There’s another mystery we’ve been puzzling over that will remain unsolved for the moment (we’re not without our hunches): the name Ockley Green taken by the station and the market, and eventually the school.

Here’s what we know for sure:

  • Ockley Green was the name of the station from early days. It was not named for a person. There is no person in any of the Portland decadal censuses during that time or in any city directory of that era that we examined with that name.
  • The school that exists today at Ainsworth and Interstate (10 blocks to the northeast) built in 1925 takes its name from the Ockley Green Station. Documents from the Portland Public School archive tell us this fact. The original building was actually built as “Multnomah Public School” in 1893 at N. Missouri and Shaver, but was moved to Interstate and Ainsworth about 1901, and its name changed to Ockley Green (for the station) in about 1909. The first building was demolished and the one we know today built in 1925. But that’s another story.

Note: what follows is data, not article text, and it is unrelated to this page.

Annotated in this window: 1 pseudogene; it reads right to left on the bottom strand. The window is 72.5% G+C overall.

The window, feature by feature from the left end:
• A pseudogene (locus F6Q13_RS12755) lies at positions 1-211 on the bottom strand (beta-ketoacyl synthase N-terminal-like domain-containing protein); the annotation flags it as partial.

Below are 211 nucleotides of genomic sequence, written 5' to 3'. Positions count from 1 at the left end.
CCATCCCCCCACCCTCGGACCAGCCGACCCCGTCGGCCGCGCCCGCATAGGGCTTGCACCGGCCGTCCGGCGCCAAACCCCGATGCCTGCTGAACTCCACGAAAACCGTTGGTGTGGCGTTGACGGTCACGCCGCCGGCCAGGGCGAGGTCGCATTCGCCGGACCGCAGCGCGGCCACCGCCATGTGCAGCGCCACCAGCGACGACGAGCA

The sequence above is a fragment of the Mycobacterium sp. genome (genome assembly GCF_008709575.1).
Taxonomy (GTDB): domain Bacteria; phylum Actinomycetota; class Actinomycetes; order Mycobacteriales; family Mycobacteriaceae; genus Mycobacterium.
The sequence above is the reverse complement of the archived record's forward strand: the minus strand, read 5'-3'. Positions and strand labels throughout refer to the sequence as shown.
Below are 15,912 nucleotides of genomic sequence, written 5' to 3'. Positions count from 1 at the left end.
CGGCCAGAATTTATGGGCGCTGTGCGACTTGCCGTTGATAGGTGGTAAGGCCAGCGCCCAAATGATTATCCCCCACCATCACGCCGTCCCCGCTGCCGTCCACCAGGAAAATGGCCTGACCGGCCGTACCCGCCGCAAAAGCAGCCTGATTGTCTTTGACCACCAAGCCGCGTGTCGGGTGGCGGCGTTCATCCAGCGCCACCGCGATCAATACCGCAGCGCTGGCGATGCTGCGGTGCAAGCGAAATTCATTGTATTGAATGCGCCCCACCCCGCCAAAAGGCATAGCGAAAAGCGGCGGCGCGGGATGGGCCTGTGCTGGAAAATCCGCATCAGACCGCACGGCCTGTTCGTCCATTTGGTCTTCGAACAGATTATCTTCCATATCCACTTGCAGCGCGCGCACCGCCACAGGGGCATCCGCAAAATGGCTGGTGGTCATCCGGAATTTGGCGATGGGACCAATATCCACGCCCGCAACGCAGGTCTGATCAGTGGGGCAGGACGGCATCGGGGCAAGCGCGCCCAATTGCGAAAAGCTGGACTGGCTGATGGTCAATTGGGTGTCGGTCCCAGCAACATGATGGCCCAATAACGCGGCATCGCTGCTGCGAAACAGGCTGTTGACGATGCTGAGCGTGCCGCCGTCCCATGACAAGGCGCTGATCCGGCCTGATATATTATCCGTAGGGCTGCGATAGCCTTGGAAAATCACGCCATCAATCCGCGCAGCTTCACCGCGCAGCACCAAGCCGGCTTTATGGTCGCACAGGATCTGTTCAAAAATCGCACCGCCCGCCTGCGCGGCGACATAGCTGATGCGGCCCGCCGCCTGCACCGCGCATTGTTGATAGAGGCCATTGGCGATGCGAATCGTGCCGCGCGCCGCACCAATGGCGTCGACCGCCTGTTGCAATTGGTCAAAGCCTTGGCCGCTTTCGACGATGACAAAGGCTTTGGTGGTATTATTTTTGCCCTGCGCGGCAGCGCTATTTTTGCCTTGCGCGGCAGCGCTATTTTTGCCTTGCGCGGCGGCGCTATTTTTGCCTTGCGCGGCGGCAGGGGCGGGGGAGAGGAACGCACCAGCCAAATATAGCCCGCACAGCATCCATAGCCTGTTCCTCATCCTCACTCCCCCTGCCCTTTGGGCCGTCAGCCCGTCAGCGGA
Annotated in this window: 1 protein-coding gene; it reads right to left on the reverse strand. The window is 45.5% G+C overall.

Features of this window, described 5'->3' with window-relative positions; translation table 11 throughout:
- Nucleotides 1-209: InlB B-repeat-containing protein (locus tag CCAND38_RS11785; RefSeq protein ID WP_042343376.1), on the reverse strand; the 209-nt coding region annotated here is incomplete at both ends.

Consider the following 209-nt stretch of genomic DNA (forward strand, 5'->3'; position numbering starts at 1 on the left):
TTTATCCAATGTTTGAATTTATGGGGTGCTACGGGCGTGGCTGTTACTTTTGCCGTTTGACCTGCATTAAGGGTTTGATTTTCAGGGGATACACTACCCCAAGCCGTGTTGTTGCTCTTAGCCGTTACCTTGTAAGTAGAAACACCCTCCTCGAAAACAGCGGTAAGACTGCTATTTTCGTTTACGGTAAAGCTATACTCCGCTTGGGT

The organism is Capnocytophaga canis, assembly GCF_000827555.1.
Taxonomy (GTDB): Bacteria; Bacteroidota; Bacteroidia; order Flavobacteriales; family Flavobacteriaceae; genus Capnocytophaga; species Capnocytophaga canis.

• There is no underlying plat or development plan with this name, no streets or other features. It was more of a “district” than a specific place.
  • Ockley is a picturesque town in Surrey in southern England with a much-written about commons or “green.” Even today, Surrey’s heritage authority reports the most important feature of little Ockley town…”is the long, broad green, which is said to be one of the most impressive in southern England.” Both the green and the town were celebrated in writing and in art during the 1800s. Here’s an example:

From London News, 1851.

We’ve had a good look around on this naming mystery, talked to the Arbor Lodge Neighborhood Association, consulted all of our usual helpful print and public document sources and even stumped a few research librarians. The definitive story behind origin of the name Ockley Green has apparently slipped away, at least for the moment. We have our hunches: immigrant Portlanders with roots in Surrey saw something about the open landscape of the early neighborhood that reminded them of home, and it was comforting to have the place and the memory with them. We completely understand this.

Meanwhile in 1911, it was snowing at 155 West Killingsworth and the grocerymen were still delivering, the kids ready for adventure.

 

 

 

 

 

 

 

 

 

 

 

 

 

Another View | 30th and Emerson

Recently we’ve written about the adaptive reuse of a former neighborhood grocery store located at the northeast corner of NE 30th and Emerson. Its rebirth as a health clinic and neighborhood coffee shop is as inspiring as another story is disappointing: the impending loss of the Logan Grocery at NE 33rd and Alberta.